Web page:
helpful!

Tue, Feb 14, 2006 Joseph Laracuenta New York, NY

I have edited the .sif file and inserted the Windows 2000 Pro Serial Number, however, each time I download the image, the RIS asks me for the serial number even though it is already in the file. Can you shred light on this problem. I would prefer to have the ris process automated and not have to insert the serial number on each and very installation.

Wed, Feb 8, 2006 Anonymous Anonymous

great

Fri, Jan 27, 2006 biju kochi

excellent material , really helpful

Mon, Jan 9, 2006 Anonymous Anonymous

Thu, Nov 24, 2005 Anonymous Anonymous

You can create a network boot disc for MOST NICs using a supplied tool when you install RIS onto your server. The bootdisc will allow a PXE compliant, but not enabled, NIC to boot from the network, IE pull an IP from DHCP, locate the RIS server, and begin the install.

I am currently working at creating multiple images, for various groups of user classes for my company.

RIS is a time consuming endevour, but is well worth it once it's in place and functional.

Useing ghost images and other 3rd party imaging tools is a risky undertaking unless you know that every machine is IDENTICAL, and for me, woking with various dell laptop platforms, ghost is completely useless.

Thu, Nov 24, 2005 Anonymous Anonymous

When using RIS, the hardware limitation applies to images created from a fully installed machine.

Using the other method and creating your image from an install CD reduces the worry about exact hardware.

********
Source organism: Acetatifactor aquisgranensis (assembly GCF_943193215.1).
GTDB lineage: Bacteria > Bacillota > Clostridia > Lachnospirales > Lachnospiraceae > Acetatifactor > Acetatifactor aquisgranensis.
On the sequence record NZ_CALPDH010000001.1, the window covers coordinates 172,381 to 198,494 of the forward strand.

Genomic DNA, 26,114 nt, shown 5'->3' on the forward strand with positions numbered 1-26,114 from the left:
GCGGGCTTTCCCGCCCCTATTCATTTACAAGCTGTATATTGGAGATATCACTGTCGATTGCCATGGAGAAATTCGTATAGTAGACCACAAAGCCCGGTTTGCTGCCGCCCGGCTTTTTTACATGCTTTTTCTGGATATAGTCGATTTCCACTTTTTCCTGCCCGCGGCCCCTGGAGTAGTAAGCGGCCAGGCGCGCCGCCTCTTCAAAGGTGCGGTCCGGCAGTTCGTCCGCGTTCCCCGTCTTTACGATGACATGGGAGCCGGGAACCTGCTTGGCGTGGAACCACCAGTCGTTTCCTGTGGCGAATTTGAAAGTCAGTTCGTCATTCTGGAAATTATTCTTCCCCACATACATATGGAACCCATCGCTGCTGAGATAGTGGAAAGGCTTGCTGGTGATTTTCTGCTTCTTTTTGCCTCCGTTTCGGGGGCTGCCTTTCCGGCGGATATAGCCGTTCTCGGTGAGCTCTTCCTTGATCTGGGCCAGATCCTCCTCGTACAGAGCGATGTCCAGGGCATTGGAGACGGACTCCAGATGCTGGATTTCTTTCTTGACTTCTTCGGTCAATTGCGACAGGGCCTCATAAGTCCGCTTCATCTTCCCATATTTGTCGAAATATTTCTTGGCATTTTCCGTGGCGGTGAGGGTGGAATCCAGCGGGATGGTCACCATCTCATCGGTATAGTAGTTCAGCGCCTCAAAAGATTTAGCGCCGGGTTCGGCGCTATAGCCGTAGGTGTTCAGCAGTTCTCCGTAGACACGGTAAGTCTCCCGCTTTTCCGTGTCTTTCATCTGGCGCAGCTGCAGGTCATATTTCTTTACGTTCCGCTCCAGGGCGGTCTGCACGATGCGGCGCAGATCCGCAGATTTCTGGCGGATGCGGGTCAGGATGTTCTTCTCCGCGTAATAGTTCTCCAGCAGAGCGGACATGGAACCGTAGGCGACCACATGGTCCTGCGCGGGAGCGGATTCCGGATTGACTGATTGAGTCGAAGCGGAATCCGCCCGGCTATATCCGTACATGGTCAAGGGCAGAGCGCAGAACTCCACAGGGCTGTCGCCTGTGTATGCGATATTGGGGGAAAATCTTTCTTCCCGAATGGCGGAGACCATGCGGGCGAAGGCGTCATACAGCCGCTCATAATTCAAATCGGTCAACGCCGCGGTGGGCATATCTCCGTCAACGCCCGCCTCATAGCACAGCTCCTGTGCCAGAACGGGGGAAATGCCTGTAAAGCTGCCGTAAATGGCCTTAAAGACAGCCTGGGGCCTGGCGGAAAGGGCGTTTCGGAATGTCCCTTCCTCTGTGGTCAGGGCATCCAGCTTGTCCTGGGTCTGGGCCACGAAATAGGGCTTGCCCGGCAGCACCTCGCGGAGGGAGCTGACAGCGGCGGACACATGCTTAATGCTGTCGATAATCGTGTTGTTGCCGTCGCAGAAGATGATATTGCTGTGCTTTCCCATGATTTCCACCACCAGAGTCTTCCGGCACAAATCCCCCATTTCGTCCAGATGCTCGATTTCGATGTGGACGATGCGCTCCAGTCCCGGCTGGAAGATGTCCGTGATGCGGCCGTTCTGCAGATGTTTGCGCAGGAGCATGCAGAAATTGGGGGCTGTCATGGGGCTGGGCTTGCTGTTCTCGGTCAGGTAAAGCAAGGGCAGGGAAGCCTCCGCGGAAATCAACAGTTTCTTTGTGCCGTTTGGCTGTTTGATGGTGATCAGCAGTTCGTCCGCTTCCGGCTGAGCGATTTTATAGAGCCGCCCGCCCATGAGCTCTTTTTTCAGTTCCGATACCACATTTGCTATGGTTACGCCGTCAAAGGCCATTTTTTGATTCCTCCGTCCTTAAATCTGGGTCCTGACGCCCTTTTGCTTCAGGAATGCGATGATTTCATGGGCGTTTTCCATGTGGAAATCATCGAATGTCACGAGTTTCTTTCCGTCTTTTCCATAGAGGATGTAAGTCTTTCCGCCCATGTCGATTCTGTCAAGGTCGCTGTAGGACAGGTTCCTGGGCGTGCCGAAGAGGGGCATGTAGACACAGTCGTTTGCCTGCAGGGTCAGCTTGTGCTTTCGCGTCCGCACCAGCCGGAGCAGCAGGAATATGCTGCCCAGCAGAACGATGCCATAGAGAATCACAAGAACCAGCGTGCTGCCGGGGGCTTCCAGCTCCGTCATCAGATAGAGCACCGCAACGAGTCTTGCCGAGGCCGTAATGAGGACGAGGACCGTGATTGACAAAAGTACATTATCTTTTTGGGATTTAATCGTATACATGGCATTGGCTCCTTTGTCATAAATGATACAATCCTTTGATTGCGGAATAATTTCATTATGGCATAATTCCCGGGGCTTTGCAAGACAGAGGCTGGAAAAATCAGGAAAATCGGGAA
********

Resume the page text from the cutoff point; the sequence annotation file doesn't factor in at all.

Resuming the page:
Just about all the problems with RIS can be overcome with a little initiative. This article is GREAT, it's condensed a 60 page white paper into USEFULL information.

Thu, Oct 20, 2005 Anish india

Wounderfull Article !!

Fri, Oct 14, 2005 Andi Anonymous

Great article!
But I have still a problem with RIS in our company.
Running riprep.exe results in an UNC error. Invald handle.
That means riprep copys all files in the RIS-RemoteInstallation directory, but creating a new directory doesn't work. For example riprep isn't able to create the "Windows" directory, so it creates a "Windows" file, and wants to copy the files in the "Windows" file, which logically doesn't work.
Has anyone a solution?
The funny is, all worked some days ago, no changes have been made.

Mon, Aug 8, 2005 WoLi London

well written and knowledgeable.
Unfortunately I had to go the hard way before finding this article, and find out about the need to add an "ip helper-address" for the RIS server additional to DHCP&AD controllers in an routed environment. Did MS mention this in any place??

Fri, Apr 22, 2005 Anonymous Anonymous